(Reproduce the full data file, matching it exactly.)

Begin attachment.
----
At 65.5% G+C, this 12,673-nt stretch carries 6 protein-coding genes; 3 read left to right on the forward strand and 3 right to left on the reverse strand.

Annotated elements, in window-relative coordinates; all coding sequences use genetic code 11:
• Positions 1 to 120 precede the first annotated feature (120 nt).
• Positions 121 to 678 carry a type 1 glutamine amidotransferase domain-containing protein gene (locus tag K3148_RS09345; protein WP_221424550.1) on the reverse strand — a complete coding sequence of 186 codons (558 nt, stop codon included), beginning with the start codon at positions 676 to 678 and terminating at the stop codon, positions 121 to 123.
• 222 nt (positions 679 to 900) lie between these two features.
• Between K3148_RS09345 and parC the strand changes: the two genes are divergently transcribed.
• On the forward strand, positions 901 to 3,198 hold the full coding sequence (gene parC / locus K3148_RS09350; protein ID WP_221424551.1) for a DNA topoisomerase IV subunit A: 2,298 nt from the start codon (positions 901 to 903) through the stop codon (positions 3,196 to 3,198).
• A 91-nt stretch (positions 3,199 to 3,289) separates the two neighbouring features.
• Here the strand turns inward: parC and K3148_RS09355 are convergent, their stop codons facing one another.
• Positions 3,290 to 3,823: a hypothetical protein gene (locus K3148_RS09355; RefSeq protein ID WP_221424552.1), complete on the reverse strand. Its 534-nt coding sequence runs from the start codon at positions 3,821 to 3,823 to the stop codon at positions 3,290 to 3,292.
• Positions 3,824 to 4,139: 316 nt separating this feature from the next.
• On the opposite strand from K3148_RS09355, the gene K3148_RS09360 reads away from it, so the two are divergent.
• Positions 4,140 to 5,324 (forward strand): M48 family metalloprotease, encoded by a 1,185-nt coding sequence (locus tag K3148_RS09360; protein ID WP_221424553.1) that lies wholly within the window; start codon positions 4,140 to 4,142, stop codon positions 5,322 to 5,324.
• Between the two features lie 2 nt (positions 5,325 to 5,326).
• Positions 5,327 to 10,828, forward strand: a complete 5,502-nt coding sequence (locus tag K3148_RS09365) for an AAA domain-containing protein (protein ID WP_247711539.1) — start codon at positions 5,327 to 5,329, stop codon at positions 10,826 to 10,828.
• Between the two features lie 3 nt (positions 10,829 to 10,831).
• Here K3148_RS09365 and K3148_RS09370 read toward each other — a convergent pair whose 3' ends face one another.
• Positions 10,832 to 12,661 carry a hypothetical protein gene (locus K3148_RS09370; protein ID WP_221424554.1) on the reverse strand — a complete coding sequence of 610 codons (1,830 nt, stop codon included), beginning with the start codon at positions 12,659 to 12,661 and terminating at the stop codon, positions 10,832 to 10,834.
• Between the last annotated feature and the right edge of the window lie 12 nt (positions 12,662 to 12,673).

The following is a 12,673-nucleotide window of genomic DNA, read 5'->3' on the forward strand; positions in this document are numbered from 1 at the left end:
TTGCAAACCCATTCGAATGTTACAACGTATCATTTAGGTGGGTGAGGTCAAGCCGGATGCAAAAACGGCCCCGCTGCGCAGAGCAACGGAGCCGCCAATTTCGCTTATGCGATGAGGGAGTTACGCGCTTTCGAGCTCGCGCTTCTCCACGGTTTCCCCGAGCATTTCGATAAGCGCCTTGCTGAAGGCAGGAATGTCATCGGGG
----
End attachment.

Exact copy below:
At 65.5% G+C, this 12,673-nt stretch carries 6 protein-coding genes; 3 read left to right on the forward strand and 3 right to left on the reverse strand.

Annotated elements, in window-relative coordinates; all coding sequences use genetic code 11:
• Positions 1 to 120 precede the first annotated feature (120 nt).
• Positions 121 to 678 carry a type 1 glutamine amidotransferase domain-containing protein gene (locus tag K3148_RS09345; protein WP_221424550.1) on the reverse strand — a complete coding sequence of 186 codons (558 nt, stop codon included), beginning with the start codon at positions 676 to 678 and terminating at the stop codon, positions 121 to 123.
• 222 nt (positions 679 to 900) lie between these two features.
• Between K3148_RS09345 and parC the strand changes: the two genes are divergently transcribed.
• On the forward strand, positions 901 to 3,198 hold the full coding sequence (gene parC / locus K3148_RS09350; protein ID WP_221424551.1) for a DNA topoisomerase IV subunit A: 2,298 nt from the start codon (positions 901 to 903) through the stop codon (positions 3,196 to 3,198).
• A 91-nt stretch (positions 3,199 to 3,289) separates the two neighbouring features.
• Here the strand turns inward: parC and K3148_RS09355 are convergent, their stop codons facing one another.
• Positions 3,290 to 3,823: a hypothetical protein gene (locus K3148_RS09355; RefSeq protein ID WP_221424552.1), complete on the reverse strand. Its 534-nt coding sequence runs from the start codon at positions 3,821 to 3,823 to the stop codon at positions 3,290 to 3,292.
• Positions 3,824 to 4,139: 316 nt separating this feature from the next.
• On the opposite strand from K3148_RS09355, the gene K3148_RS09360 reads away from it, so the two are divergent.
• Positions 4,140 to 5,324 (forward strand): M48 family metalloprotease, encoded by a 1,185-nt coding sequence (locus tag K3148_RS09360; protein ID WP_221424553.1) that lies wholly within the window; start codon positions 4,140 to 4,142, stop codon positions 5,322 to 5,324.
• Between the two features lie 2 nt (positions 5,325 to 5,326).
• Positions 5,327 to 10,828, forward strand: a complete 5,502-nt coding sequence (locus tag K3148_RS09365) for an AAA domain-containing protein (protein ID WP_247711539.1) — start codon at positions 5,327 to 5,329, stop codon at positions 10,826 to 10,828.
• Between the two features lie 3 nt (positions 10,829 to 10,831).
• Here K3148_RS09365 and K3148_RS09370 read toward each other — a convergent pair whose 3' ends face one another.
• Positions 10,832 to 12,661 carry a hypothetical protein gene (locus K3148_RS09370; protein ID WP_221424554.1) on the reverse strand — a complete coding sequence of 610 codons (1,830 nt, stop codon included), beginning with the start codon at positions 12,659 to 12,661 and terminating at the stop codon, positions 10,832 to 10,834.
• Between the last annotated feature and the right edge of the window lie 12 nt (positions 12,662 to 12,673).

The following is a 12,673-nucleotide window of genomic DNA, read 5'->3' on the forward strand; positions in this document are numbered from 1 at the left end:
TTGCAAACCCATTCGAATGTTACAACGTATCATTTAGGTGGGTGAGGTCAAGCCGGATGCAAAAACGGCCCCGCTGCGCAGAGCAACGGAGCCGCCAATTTCGCTTATGCGATGAGGGAGTTACGCGCTTTCGAGCTCGCGCTTCTCCACGGTTTCCCCGAGCATTTCGATAAGCGCCTTGCTGAAGGCAGGAATGTCATCGGGG